How Nigerian Youths, Traders Strengthen Dollar Against Naira In 2022, And Prospects For 2023

How Nigerian Youths, Traders Strengthen Dollar Against Naira, Prospects For 2023

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The Naira suffered heavy depreciation against the United States Dollar (USD) in 2022 in the official channel and the Bureau De Change-controlled Black market.

Despite some notable policies by the Central Bank of Nigeria (CBN) to strengthen the Naira’s chances against the American greenback, the local currency fell by 7.96 per cent in the CBN-backed official market and 31.39 per cent in the parallel market.

This raised the official exchange rate between the Naira and the Dollar to N456.33/$1 at the end of last year, which is N33.66 kobo difference when compared to the N422.67/$1 it opened the same year with.

Also, the exchange rate in the black market was hovering above N745 per dollar at the last week of December 2022, well above the N565 reported at the end of 2021. 

What factors fuelled hike in exchange rates 

The central bank rolled out some policies in 2022 and resisted calls to end existing ones, as a result, the Naira grew weaker, as the policies acted in favour of the USD.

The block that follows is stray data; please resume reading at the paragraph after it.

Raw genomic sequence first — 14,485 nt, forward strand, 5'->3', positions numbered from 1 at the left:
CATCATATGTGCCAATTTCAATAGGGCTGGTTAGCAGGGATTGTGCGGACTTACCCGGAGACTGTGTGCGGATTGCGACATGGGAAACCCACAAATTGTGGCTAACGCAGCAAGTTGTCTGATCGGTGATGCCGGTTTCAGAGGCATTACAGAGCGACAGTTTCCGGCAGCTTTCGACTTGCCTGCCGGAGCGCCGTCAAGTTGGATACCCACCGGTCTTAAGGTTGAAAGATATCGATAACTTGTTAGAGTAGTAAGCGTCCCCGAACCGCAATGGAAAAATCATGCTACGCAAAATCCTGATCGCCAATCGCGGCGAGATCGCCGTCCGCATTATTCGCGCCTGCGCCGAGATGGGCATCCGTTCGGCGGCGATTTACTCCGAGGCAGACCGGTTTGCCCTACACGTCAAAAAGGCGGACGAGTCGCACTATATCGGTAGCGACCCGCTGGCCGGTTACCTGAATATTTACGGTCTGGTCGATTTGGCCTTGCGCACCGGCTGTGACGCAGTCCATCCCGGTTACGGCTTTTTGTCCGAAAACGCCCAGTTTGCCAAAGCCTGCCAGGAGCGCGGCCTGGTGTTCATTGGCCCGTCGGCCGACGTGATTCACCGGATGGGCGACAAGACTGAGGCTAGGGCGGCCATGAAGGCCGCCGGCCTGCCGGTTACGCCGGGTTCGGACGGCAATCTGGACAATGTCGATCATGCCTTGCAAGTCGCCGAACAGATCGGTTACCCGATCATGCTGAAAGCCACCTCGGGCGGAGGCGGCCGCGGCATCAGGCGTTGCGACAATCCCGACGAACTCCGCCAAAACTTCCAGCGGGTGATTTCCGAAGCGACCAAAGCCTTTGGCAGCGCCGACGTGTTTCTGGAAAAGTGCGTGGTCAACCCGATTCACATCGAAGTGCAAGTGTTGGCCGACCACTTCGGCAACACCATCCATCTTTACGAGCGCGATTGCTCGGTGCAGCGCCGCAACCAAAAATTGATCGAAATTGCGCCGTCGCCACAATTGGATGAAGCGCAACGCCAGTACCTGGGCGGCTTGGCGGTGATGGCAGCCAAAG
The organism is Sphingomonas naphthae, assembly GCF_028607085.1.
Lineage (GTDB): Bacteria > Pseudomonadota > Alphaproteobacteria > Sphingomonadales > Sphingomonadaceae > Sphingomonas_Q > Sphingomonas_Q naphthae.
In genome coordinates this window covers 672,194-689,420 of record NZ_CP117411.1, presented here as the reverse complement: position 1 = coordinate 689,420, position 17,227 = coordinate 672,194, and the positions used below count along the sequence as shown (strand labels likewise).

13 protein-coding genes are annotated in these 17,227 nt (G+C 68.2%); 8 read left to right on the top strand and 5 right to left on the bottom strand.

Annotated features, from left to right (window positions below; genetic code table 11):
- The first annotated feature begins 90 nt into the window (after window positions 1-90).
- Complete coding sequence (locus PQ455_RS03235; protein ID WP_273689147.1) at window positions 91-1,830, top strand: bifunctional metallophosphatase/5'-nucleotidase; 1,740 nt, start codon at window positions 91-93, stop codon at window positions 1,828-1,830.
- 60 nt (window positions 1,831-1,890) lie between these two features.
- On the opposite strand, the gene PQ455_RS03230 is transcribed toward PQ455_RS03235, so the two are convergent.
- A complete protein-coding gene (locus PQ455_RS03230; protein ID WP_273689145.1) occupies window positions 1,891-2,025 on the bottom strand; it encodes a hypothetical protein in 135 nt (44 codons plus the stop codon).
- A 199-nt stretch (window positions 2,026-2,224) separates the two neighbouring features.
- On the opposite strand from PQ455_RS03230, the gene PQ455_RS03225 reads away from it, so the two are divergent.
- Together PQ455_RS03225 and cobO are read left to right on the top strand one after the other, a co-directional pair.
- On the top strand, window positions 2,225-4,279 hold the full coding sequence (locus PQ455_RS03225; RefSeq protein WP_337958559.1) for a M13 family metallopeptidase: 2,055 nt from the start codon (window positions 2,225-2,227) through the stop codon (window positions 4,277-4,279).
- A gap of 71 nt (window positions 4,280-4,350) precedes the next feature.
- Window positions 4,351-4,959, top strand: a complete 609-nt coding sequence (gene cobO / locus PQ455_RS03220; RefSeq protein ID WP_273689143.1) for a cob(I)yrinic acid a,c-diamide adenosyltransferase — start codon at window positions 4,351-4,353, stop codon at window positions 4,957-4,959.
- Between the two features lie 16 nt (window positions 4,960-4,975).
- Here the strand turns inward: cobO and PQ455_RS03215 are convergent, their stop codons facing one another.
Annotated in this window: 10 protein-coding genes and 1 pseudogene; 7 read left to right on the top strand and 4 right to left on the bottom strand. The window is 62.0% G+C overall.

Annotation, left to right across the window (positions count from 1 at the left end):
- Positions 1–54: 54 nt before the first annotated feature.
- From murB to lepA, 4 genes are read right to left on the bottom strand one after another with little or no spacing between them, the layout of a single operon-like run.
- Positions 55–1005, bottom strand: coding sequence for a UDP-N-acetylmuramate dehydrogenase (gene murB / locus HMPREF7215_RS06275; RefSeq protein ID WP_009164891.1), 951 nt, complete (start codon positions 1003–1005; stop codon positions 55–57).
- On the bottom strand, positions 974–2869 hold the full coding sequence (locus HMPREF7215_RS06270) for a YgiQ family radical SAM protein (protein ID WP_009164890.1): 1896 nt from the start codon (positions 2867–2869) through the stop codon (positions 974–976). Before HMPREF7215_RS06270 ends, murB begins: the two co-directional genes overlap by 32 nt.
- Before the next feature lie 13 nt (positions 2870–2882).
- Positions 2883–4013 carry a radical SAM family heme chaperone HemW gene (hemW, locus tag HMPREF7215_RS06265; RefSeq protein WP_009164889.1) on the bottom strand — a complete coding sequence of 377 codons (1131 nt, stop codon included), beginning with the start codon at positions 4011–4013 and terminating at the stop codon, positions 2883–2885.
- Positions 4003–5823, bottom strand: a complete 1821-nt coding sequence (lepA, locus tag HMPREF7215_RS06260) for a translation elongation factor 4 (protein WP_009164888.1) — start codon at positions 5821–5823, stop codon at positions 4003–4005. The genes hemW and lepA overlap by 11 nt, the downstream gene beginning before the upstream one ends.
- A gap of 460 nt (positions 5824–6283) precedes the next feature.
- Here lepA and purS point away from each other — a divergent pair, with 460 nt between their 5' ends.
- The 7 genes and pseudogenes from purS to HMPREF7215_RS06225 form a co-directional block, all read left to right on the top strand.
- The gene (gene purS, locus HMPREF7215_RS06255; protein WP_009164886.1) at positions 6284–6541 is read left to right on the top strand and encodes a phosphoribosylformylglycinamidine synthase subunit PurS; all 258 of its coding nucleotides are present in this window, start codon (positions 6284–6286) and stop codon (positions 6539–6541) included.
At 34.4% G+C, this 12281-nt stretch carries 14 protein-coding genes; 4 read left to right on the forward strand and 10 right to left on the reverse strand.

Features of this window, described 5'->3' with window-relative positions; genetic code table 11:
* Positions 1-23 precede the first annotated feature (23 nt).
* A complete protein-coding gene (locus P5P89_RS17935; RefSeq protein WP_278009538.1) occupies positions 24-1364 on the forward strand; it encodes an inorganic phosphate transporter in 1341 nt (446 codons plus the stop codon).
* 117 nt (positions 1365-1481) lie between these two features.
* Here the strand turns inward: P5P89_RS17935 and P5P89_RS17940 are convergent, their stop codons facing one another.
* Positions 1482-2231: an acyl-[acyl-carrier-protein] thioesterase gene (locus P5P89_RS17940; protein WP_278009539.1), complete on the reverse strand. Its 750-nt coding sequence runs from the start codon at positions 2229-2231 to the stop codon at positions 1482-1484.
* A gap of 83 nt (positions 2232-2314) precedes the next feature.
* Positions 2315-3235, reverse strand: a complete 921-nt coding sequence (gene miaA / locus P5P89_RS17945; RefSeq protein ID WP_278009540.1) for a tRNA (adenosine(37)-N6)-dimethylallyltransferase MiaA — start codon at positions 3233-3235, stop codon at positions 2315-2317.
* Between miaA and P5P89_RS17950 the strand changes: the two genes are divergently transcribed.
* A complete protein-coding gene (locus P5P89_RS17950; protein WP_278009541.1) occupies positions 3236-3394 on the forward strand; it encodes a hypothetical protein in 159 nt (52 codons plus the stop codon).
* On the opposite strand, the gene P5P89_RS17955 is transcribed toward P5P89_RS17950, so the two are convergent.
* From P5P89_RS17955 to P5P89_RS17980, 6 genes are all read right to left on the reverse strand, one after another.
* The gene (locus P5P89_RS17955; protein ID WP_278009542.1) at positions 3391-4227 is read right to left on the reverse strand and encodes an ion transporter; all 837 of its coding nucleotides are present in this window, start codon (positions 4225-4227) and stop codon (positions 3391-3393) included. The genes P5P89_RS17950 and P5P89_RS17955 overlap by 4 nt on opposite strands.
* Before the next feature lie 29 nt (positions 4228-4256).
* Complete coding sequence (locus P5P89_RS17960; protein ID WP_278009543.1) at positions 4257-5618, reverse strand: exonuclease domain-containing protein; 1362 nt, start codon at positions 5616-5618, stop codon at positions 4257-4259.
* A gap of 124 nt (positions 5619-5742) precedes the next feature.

Also, decisions by some Nigerians contributed to the rise in Dollar rate in the official and black markets.

Attempt to reduce naira circulation: The central bank governor, Godwin Emefiele, blamed the increase in naira circulation for soaring inflation.

According to Emefiele, the amount of naira hoarded by the public is N2.7 trillion, out of the N3.26 trillion in circulation outside the banks’ vaults. 

In order to recall these banknotes, he proposed redesigning the naira notes, an idea that was backed by President Muhammadu Buhari, however, it backfired as the ripple effects flowed into the foreign exchange markets. 

Experts questioned the motive, as more naira began to chase a few Dollars in the black market due to persons trying to dump illicit cash. This caused the demand for USD to rise, and at the same time, its value, dragging Naira’s worth down in the process. 

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BDCs inability to find a replacement for CBN: Throughout 2022, the Bureau De Change operators (BDCs) struggled to find a replacement for the central bank for the supply of forex. 

Initially, when the BDC was introduced into Nigeria’s forex market in 1989, they were expected to privately source for foreign exchange.